Advanced Ink Limits, In Onyx Productionhouse 7.1

Hello everybody,

This is my first post and I’m danish, please that into account, when you notice all kinds of errors.

I need advice with Onyx Productionhouse 7.1 Media manager.

When setting Ink Limits (advanced) I get the option to enter one value for C, M, Y, R, G, B and Grey… The first 3 is easy… on row of patches. But with the next ones, I’m in doubt… the last one is eaven worse… there’s 3 rows of patches!

I have a 6 MB shot of it, but only Flickr members can see it that large
Can I post a 6mb jpeg here?

Hi Jesper

With Advanced ink restrictions you want to set the limit where the colour has turned into a solid black, but before you begin to see any artifacting eg bleeding, puddling, or simply not drying quickly enough etc.

For the figures which relate to 2 or 3 rows, you will often see 1 or 2 rows are free of artifacts right up to the end 4.0 (ie 400%) whilst another row in the same channel has problems lower down - say 2.6 (260%) You want to set the limit at the point where the artifacting stops - the lowest point on the 2 or 3 rows of patches.

For example, for number 7 you have 3 rows of patches. The upper row is free of bleeding right up to 4. The middle row has bleeding down to 2.6. The bottom row has bleeding down to 2.9. You need to set the ink limit just below 2.6 - say 2.55 or 2.50 - ignore the fact that the others are higher - you are looking for the lowest point across ALL the rows as a group that is free from problems.

Remember that usually you want the print to dry in a certain time period - maybe it will take 2 mins for the print to hit the basket on your printer, or a take-up reel. Thus even if there are no obvious problems you need to gently rub the test print at 2 mins after printing - you may find that at a higher %, usually above 3.00, it looks OK but is still wet which is no good - you need to select your limit lower where the patches are dry enough.

If your patches have no artifacts AND are dry right up to 4.00 you can set them here (ie no ink limiting) but this is a waste of ink - thus the point at which you choose your limit needs to be where you can no longer see colour and no more - save some money!

Sometimes you get bleeding in the colours which means you have to set the limit at in the low 2s or even 1.8 or 1.9

This is OK - you have no choice with such media. You will lose some of your gamut but not as much as you think. Those darker colours are still achievable for the most part by the icc. However you then MUST set the ink compensation number to 4 or 4.5 otherwise you will have a grey “capped” portion in your grads where the “missing” colour should be. Setting the compensation will pull the black upwards to meet the point where you capped your colour so that there is no grey gap in between.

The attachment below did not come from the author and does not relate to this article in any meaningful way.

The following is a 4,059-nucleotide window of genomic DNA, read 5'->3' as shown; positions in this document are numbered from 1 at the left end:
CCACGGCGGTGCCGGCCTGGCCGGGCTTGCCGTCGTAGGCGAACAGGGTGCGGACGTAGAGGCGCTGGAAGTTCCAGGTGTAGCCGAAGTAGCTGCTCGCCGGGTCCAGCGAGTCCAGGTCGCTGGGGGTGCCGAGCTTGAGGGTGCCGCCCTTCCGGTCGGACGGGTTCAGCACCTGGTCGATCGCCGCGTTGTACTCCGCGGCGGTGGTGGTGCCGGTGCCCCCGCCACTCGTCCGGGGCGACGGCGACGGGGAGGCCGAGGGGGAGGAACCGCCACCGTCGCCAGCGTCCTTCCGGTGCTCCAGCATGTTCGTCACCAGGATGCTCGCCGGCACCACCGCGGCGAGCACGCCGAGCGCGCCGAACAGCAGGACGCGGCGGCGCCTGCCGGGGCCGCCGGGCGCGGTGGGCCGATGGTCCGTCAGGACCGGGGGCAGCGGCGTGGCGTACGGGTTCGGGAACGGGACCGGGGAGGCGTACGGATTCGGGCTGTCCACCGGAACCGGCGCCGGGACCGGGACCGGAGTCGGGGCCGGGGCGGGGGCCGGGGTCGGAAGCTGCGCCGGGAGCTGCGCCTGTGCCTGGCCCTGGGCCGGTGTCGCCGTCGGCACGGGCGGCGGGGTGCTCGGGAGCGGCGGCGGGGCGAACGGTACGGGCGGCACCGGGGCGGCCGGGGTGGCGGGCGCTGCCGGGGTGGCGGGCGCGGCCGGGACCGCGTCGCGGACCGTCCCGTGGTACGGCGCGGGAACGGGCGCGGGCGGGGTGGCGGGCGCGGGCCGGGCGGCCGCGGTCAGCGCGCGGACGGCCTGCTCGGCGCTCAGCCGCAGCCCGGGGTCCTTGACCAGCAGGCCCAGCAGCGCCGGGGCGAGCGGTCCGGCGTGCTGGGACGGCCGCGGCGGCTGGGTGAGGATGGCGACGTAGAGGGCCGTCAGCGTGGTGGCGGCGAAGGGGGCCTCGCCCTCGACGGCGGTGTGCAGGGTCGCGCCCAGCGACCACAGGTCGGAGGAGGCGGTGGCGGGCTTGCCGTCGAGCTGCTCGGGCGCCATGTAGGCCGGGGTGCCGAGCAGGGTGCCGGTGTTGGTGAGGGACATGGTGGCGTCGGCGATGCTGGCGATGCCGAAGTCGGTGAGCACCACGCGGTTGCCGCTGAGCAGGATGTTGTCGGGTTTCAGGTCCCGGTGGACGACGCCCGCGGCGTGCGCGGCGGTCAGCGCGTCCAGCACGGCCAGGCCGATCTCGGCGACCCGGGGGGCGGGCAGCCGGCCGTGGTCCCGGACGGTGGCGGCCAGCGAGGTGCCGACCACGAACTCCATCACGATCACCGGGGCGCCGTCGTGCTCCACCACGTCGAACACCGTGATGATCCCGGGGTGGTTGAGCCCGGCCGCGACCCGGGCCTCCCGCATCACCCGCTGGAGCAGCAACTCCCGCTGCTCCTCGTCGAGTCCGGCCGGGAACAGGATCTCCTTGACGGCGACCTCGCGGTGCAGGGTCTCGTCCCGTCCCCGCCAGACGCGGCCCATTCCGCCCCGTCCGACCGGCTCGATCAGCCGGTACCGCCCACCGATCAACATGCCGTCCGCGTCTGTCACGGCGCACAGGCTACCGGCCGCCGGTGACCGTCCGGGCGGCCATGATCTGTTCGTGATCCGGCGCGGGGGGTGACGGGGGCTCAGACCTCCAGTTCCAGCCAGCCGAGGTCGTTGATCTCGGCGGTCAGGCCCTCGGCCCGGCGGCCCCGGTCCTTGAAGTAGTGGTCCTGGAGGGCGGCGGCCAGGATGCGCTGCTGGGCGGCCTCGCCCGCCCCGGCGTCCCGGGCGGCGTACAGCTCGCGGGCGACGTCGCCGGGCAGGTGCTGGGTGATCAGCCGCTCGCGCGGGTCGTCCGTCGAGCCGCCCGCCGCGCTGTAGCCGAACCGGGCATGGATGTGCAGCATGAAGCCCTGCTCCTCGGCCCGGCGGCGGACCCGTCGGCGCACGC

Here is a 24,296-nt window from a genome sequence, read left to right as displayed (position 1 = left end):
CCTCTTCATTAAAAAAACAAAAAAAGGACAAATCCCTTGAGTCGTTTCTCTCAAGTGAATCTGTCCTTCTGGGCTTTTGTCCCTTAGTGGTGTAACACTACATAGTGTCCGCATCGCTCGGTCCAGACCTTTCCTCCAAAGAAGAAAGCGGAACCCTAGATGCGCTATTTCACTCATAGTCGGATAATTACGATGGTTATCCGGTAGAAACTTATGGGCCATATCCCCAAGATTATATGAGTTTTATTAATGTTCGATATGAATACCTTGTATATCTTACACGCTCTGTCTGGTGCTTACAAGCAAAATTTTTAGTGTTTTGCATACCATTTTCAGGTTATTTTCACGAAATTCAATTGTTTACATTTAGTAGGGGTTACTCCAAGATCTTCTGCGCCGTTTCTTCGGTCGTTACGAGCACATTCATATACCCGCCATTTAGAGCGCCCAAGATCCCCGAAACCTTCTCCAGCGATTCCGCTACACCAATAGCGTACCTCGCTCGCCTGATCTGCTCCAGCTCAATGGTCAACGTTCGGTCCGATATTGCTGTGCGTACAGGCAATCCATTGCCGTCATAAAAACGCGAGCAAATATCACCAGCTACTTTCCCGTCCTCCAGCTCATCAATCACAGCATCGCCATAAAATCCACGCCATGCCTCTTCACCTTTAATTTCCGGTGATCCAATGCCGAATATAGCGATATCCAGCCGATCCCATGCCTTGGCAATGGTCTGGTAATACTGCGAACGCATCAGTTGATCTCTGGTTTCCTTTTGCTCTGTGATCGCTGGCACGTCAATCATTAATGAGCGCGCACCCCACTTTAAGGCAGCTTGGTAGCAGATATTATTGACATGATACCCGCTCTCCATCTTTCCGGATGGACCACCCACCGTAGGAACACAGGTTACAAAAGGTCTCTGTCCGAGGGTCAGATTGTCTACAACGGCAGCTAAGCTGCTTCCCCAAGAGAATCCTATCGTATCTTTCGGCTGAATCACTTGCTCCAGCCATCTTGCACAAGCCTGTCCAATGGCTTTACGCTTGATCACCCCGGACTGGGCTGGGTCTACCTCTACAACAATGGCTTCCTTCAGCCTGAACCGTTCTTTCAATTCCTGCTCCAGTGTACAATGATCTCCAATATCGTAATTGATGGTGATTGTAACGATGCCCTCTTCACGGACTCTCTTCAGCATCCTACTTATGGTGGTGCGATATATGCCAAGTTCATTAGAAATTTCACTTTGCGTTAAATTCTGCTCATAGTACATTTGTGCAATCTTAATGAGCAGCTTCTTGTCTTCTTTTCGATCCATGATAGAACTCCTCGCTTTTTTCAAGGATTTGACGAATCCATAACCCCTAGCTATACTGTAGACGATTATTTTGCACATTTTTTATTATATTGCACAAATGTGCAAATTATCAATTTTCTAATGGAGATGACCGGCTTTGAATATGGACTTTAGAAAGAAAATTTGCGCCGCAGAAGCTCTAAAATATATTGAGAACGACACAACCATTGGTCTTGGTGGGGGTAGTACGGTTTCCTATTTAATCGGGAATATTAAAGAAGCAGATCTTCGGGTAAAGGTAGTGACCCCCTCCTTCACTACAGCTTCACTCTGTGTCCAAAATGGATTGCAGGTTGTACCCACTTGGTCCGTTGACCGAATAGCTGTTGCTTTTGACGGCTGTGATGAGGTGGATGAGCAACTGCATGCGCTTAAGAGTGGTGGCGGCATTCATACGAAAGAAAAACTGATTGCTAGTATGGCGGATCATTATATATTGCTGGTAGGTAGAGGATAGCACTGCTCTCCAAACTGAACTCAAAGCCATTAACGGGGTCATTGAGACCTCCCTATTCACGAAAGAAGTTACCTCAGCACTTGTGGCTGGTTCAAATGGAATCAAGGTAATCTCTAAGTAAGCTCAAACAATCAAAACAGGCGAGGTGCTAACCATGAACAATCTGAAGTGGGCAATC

You can get away with alot with this technique - often people will reject a media where they are forced to set the limits this low - you will be surprised at the result as long as you set the compensation to around 4.5.

Hope this helps!

Merry Christmas!

I am facing the same problem… Thanks for the hint. I will try a compensation of 4.5 and report my results back in this post.

So i tried using black ink compensation because i had low ink limits. It helped get a better profile, but still not enough. While looking more into this, I found some helpul information from someone in another forum. It helped greatly. Mainly it’s making sure the ink RESTRICTIONS are correct BEFORE getting to the ink limit step.

Here’s what I found:

"You need to be in “Advanced” Ink Restrictions to use Lch to decide on the ink restrictions - hit the Measure Tool and view the graph.

Unfortunately you can only use a spot-reader to read the patches in - something like an eye 1 device. Yours is a strip reader I think so you can’t use the tool properly until Onyx enable strip reading with the Measure Tool - it’s in the pipeline though. Seems you have to stay with density as you say.

I think you mean the Ink Limit Swatch? where there is more than 1 line per number you assess all the rows and choose the lowest number on either where you see no issues. eg 4a has drying problems at 3.2 4b has drying problems at 2.9. You set the lowest one (2.9 here) as your ink limit. Same for the 3 line grey swatch.

Black ink compensation, as I understand it, is used when you have a media which is barely compatible. Sometimes you have to set your ink limits very low. 12&3 are often around 2 - 2.2. this is normal. If your 4,5 &6 are giving you real problems you sometimes have to set these in the low 2’s as well. When you do this your gamut takes a big hit as you are limiting your colours in the shadows. You can achieve light & mid colours, and of course black, but there are fewer dark colours. If you leave BIC at 1 and build the profile you will not only see a reduced gamut (not much you can do here) but in a grad on an image you will see a mid-grey where your dark colours should have been. This “capping” shows up instead of the darker coloured shadows you were expecting.

Now the BIC comes into play. By increasing this up to 4 - 4.5 you will “pull” the black and mid colours together, “compensating” for the lost darker colours and hiding the capping.

If your 4,5 & 6 are in the high 2’s or 3’s the you can leave BIC at the default 1.

Don’t forget the icc will try it’s best to fill in some of the missing darker colours. If you limit them in the low 2’s and then print off an icc swatch you will still see some darker colours in the icc swatch even though it looks as if you threw them all away when you put a low ink limit on them. It is usually more forgiving then many people realise and you can do a fair job profiling papers that many would at first view as incompatible."

Ref: … nting-slow

I hope this helps, it did for me …